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Monday, November 03, 2014

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Such an awesome book.

"If your goal is to never make a mistake in your life, you shouldn't look for secrets. The prospect of being lonely but right - dedicating your life to something that no one else believes in - is already hard. The prospect of being lonely and wrong can be unbearable..." - is what resonates with me.

An interesting thought though is once these secrets are exposed, they almost lose their value over time. For example, AirBnB is an awesome experience but from what I've seen it's increasingly getting more expensive as more people use the service. I booked a trip out to SF and it would actually be cheaper for me to get a hotel room due to the listings on AirBnB being more expensive. Same thing with Uber. This past NYE I went out and was terrified of the surge pricing horror stories that I made sure to try and get a taxi home after the bars (or at least tell my friends to not let me order an Uber when I was drunk).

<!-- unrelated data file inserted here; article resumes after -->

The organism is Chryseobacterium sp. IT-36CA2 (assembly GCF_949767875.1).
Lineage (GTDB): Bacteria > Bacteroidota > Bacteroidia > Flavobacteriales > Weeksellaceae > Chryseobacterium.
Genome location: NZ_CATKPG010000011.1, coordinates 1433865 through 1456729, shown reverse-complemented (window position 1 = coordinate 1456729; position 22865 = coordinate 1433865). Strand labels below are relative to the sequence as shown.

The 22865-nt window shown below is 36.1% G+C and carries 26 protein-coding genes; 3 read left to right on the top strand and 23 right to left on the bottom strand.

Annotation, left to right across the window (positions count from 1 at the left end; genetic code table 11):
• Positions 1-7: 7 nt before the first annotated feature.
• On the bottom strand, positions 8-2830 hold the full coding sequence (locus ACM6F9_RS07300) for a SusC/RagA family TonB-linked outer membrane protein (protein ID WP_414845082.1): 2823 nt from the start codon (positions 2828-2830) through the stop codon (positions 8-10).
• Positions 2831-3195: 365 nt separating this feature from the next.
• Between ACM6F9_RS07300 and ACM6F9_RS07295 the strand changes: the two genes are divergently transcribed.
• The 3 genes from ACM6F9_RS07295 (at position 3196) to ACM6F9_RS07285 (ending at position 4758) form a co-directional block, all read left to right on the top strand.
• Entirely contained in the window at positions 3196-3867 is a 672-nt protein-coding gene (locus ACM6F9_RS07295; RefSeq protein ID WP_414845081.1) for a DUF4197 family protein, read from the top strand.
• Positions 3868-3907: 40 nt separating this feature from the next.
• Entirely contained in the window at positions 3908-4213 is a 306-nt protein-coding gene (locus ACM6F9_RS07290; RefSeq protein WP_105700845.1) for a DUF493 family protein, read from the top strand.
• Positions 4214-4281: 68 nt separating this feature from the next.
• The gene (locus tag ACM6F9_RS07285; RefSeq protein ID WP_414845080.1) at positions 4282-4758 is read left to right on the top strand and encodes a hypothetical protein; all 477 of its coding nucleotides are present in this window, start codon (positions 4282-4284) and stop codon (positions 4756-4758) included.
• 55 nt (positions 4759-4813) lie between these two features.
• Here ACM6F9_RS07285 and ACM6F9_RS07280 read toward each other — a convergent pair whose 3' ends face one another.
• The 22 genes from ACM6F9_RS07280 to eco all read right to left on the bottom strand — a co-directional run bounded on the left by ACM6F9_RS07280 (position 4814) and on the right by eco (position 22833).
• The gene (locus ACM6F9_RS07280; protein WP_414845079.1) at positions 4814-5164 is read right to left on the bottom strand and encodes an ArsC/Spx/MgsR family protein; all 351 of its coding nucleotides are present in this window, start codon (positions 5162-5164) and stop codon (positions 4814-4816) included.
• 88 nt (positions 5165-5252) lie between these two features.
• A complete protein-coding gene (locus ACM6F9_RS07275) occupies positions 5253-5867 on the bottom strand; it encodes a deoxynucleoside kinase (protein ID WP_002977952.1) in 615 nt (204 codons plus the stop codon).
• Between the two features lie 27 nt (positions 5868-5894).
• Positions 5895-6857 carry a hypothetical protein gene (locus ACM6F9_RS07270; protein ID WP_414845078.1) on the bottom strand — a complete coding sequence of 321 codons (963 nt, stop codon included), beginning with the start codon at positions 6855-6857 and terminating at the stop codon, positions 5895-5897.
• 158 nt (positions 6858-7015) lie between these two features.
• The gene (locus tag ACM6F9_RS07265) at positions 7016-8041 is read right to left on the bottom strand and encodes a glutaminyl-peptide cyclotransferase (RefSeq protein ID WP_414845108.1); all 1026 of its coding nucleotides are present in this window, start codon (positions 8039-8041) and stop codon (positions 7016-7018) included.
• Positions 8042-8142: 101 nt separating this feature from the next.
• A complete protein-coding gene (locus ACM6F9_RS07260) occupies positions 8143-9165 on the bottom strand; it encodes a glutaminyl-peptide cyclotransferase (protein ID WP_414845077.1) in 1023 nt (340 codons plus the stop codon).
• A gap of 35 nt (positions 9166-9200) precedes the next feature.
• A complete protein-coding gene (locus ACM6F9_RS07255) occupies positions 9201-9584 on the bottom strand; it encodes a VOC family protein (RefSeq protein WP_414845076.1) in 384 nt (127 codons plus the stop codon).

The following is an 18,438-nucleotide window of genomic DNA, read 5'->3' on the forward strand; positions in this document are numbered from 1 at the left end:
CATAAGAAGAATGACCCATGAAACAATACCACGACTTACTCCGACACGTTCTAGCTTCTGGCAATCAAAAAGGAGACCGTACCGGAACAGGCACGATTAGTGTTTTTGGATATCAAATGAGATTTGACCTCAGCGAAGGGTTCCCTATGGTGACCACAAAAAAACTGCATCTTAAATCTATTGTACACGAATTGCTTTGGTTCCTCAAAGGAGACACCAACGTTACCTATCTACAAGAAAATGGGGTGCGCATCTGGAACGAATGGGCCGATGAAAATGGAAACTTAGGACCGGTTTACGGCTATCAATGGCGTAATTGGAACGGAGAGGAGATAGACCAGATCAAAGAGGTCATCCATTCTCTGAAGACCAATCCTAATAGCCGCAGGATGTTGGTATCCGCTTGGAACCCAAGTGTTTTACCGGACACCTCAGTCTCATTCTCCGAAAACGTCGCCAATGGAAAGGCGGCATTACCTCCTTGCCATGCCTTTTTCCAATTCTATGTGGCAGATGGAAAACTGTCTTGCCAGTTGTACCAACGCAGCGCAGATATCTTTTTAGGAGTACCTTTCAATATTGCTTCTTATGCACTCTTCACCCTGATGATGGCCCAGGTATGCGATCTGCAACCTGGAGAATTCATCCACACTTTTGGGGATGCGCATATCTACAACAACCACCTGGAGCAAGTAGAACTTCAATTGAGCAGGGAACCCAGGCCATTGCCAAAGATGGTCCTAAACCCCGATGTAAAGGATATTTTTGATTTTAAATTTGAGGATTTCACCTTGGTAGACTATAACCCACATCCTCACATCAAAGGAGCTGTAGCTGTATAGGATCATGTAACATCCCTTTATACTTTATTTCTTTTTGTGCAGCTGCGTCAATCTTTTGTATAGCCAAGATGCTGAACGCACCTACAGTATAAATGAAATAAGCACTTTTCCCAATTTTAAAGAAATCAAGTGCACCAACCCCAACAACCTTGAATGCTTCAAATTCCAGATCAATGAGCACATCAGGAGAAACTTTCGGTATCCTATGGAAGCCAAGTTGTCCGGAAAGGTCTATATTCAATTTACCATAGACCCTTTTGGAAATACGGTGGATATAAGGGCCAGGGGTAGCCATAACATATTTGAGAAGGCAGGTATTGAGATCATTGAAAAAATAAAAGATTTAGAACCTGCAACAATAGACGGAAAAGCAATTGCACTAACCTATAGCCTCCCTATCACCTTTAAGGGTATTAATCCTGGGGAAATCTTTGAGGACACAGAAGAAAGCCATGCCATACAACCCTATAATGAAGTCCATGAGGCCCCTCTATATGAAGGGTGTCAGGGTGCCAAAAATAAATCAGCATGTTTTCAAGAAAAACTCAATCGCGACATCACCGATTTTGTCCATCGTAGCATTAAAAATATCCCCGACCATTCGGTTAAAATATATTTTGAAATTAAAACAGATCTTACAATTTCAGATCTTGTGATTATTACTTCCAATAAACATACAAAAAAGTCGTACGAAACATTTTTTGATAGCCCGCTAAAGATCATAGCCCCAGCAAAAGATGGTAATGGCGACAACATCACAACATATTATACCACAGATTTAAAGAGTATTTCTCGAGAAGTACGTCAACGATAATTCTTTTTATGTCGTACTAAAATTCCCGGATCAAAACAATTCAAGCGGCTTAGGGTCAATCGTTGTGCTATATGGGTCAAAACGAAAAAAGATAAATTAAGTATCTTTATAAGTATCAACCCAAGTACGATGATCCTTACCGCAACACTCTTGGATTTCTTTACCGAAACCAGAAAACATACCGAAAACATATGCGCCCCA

Again, same with Facebook. After Facebook, a multitudinous amount of nearly identical social networks popped up and because of that, the younger, teenager generation is straying away from Facebook and gravitating towards Snapchat and other different networks. https://medium.com/backchannel/a-teenagers-view-on-social-media-1df945c09ac6. While, Facebook and Twitter have hit a critical mass, I think the actual value or worth of the companies will begin to decline. Actually, not Facebook the company but Facebook the site.

Still, one of my favorite parts of the book and one of my favorite concepts in life. Just like you said at your presentation, you got turned down by tons of investors yet turns out they all wish the would have invested. Same thing with Tim Ferriss when he was writing the 4 hour workweek.

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